"Do it yourself" is certainly the modus operandi for Seescan, a San Diego-area OEM that judges success in large part by how quickly it can get new products to market. To that end, the operation recently added more than $1 million worth of new equipment that provides new options in terms of manufacturing strategies—options that have eliminated the previous problem of new product designs being constrained by in-house capabilities (read this article to learn more). When mold shop manager Kirk Joy cited the use of a tulip ejector (shown above) to release a difficult undercut as an example, I assumed this component had been made entirely in-house, too. As it turned out, however, the company had purchased the tulip ejector from CUMSA, a Spanish manufacturer of mold components with U.S. headquarters in Michigan.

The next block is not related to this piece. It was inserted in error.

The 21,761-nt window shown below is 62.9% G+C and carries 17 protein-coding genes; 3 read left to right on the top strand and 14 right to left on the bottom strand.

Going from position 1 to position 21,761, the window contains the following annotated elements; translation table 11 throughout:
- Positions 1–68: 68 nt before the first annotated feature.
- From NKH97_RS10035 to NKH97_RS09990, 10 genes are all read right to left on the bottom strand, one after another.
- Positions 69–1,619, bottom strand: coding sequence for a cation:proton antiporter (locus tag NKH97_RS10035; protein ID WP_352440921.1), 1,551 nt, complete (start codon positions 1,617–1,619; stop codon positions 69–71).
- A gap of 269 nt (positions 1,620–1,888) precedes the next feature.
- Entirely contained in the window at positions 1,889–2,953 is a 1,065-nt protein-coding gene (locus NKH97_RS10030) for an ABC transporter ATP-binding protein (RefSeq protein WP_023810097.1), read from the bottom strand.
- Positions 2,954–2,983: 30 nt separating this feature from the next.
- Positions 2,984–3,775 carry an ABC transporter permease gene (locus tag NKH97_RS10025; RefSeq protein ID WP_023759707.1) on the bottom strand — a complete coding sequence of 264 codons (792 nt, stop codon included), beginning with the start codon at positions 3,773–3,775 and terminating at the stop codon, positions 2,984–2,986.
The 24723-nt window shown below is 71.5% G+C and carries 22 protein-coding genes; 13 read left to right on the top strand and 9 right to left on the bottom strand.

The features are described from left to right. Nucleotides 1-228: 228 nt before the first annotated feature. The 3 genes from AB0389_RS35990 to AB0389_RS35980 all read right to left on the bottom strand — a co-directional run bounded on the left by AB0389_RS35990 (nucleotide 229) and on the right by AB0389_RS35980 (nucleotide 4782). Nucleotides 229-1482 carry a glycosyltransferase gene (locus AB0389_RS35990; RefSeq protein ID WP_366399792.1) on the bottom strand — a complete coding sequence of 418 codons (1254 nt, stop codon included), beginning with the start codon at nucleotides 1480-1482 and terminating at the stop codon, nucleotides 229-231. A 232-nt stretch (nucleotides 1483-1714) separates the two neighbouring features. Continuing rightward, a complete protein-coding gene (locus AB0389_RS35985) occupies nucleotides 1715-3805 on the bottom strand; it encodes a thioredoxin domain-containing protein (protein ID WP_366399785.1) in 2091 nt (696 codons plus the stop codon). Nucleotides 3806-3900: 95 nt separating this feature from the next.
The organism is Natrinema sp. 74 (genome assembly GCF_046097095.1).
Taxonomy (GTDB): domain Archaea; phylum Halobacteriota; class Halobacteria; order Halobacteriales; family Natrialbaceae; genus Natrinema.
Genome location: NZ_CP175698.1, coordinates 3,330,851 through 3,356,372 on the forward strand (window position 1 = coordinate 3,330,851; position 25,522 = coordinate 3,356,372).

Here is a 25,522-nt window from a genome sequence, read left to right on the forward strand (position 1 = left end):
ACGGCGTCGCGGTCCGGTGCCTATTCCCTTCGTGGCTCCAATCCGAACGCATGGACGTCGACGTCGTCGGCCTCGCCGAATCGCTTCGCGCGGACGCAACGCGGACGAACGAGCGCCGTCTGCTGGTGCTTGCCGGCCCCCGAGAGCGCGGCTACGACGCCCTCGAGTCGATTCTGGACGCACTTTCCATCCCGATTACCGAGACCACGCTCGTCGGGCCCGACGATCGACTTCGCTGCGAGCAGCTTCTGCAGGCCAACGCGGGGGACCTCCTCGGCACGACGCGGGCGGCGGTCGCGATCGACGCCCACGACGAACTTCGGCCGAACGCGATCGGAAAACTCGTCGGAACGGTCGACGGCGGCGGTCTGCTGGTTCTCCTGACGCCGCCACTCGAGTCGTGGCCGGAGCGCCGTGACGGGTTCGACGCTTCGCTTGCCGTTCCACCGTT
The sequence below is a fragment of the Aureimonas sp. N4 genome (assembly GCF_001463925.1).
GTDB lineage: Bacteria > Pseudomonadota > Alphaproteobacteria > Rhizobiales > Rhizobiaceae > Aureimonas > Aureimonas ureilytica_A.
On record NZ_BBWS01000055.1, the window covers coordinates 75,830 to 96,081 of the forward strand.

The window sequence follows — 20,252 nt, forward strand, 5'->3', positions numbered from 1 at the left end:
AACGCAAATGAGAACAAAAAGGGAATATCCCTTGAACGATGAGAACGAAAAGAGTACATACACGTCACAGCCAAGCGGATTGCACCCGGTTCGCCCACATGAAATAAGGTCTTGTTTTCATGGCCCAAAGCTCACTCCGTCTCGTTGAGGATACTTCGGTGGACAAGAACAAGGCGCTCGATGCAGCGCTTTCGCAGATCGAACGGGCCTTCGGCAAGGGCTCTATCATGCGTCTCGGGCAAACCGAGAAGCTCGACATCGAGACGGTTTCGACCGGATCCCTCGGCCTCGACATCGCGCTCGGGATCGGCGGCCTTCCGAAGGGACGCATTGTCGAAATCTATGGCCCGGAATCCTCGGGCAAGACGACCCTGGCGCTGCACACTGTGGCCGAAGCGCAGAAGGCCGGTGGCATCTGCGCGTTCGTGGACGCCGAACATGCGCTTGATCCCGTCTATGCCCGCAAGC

That’s not to say Joy was wrong when he cited the use of the tulip ejector as an example of how new equipment has unlocked new capabilities. On the contrary, the hole visible toward the bottom of the core was burned on a sinker EDM, a piece of equipment the shop didn’t have before. My mistake was assuming he’d manufactured the entire component. Given the relatively complex construction and moving action of the ejector, purchasing the component was no doubt the far better option. (Check out the video on this page to see how the tulip ejector works.)

Some off-the-shelf components can even eliminate the need for more sophisticated equipment. In one example, Mid Missouri Tool and Die constructed a mold that uses Cumsa’s DH Series lifters (shown below) to release a series of undercuts. Featuring a design that supplies all angular motion within a straight, vertical plane, the lifters eliminated the need to machine angled channels into the mold. That was ideal for the shop, which otherwise would have had to outsource the work or invest in a wire EDM or five-axis machining center. Read this article to learn more.


By: Christina M. Fuges 24. October 2014